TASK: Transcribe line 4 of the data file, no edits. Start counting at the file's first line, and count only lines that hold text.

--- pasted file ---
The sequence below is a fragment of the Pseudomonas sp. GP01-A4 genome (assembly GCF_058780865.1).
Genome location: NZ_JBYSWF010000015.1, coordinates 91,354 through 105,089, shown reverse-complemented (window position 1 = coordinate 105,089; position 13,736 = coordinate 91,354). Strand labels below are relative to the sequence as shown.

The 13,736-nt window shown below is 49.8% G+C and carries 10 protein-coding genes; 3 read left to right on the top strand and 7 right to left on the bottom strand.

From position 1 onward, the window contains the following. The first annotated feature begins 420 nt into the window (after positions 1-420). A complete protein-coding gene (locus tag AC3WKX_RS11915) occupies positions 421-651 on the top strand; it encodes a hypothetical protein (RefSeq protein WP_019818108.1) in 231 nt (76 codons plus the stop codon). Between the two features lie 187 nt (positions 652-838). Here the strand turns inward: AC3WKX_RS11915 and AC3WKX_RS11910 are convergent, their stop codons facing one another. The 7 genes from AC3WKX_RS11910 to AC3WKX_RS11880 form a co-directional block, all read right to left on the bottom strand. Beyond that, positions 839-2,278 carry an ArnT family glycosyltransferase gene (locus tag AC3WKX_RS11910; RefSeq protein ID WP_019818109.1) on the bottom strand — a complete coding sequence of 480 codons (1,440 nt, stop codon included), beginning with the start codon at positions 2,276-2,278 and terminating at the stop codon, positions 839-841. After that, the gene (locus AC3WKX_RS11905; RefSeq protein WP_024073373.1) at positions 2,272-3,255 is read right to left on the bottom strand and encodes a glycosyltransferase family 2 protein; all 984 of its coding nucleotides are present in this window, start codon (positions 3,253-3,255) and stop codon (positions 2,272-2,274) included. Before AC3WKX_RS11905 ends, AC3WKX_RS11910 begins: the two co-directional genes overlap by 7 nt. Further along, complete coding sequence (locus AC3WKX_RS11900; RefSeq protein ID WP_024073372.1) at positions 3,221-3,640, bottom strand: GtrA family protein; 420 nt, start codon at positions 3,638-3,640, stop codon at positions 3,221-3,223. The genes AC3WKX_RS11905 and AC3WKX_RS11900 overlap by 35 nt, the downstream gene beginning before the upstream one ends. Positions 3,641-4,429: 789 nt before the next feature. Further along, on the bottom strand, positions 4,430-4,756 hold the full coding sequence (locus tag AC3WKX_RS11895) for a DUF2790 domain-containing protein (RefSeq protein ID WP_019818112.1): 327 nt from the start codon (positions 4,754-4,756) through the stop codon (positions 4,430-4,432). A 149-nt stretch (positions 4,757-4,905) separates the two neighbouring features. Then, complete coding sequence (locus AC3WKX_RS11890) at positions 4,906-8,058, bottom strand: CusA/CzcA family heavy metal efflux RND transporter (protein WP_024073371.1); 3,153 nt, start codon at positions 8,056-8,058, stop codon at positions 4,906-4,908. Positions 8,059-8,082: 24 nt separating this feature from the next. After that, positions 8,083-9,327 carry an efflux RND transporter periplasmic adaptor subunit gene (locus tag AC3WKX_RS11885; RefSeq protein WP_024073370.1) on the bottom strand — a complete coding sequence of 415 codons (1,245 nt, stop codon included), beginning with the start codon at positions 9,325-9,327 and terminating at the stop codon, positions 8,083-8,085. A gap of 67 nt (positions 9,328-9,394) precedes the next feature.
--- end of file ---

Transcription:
From position 1 onward, the window contains the following. The first annotated feature begins 420 nt into the window (after positions 1-420). A complete protein-coding gene (locus tag AC3WKX_RS11915) occupies positions 421-651 on the top strand; it encodes a hypothetical protein (RefSeq protein WP_019818108.1) in 231 nt (76 codons plus the stop codon). Between the two features lie 187 nt (positions 652-838). Here the strand turns inward: AC3WKX_RS11915 and AC3WKX_RS11910 are convergent, their stop codons facing one another. The 7 genes from AC3WKX_RS11910 to AC3WKX_RS11880 form a co-directional block, all read right to left on the bottom strand. Beyond that, positions 839-2,278 carry an ArnT family glycosyltransferase gene (locus tag AC3WKX_RS11910; RefSeq protein ID WP_019818109.1) on the bottom strand — a complete coding sequence of 480 codons (1,440 nt, stop codon included), beginning with the start codon at positions 2,276-2,278 and terminating at the stop codon, positions 839-841. After that, the gene (locus AC3WKX_RS11905; RefSeq protein WP_024073373.1) at positions 2,272-3,255 is read right to left on the bottom strand and encodes a glycosyltransferase family 2 protein; all 984 of its coding nucleotides are present in this window, start codon (positions 3,253-3,255) and stop codon (positions 2,272-2,274) included. Before AC3WKX_RS11905 ends, AC3WKX_RS11910 begins: the two co-directional genes overlap by 7 nt. Further along, complete coding sequence (locus AC3WKX_RS11900; RefSeq protein ID WP_024073372.1) at positions 3,221-3,640, bottom strand: GtrA family protein; 420 nt, start codon at positions 3,638-3,640, stop codon at positions 3,221-3,223. The genes AC3WKX_RS11905 and AC3WKX_RS11900 overlap by 35 nt, the downstream gene beginning before the upstream one ends. Positions 3,641-4,429: 789 nt before the next feature. Further along, on the bottom strand, positions 4,430-4,756 hold the full coding sequence (locus tag AC3WKX_RS11895) for a DUF2790 domain-containing protein (RefSeq protein ID WP_019818112.1): 327 nt from the start codon (positions 4,754-4,756) through the stop codon (positions 4,430-4,432). A 149-nt stretch (positions 4,757-4,905) separates the two neighbouring features. Then, complete coding sequence (locus AC3WKX_RS11890) at positions 4,906-8,058, bottom strand: CusA/CzcA family heavy metal efflux RND transporter (protein WP_024073371.1); 3,153 nt, start codon at positions 8,056-8,058, stop codon at positions 4,906-4,908. Positions 8,059-8,082: 24 nt separating this feature from the next. After that, positions 8,083-9,327 carry an efflux RND transporter periplasmic adaptor subunit gene (locus tag AC3WKX_RS11885; RefSeq protein WP_024073370.1) on the bottom strand — a complete coding sequence of 415 codons (1,245 nt, stop codon included), beginning with the start codon at positions 9,325-9,327 and terminating at the stop codon, positions 8,083-8,085. A gap of 67 nt (positions 9,328-9,394) precedes the next feature.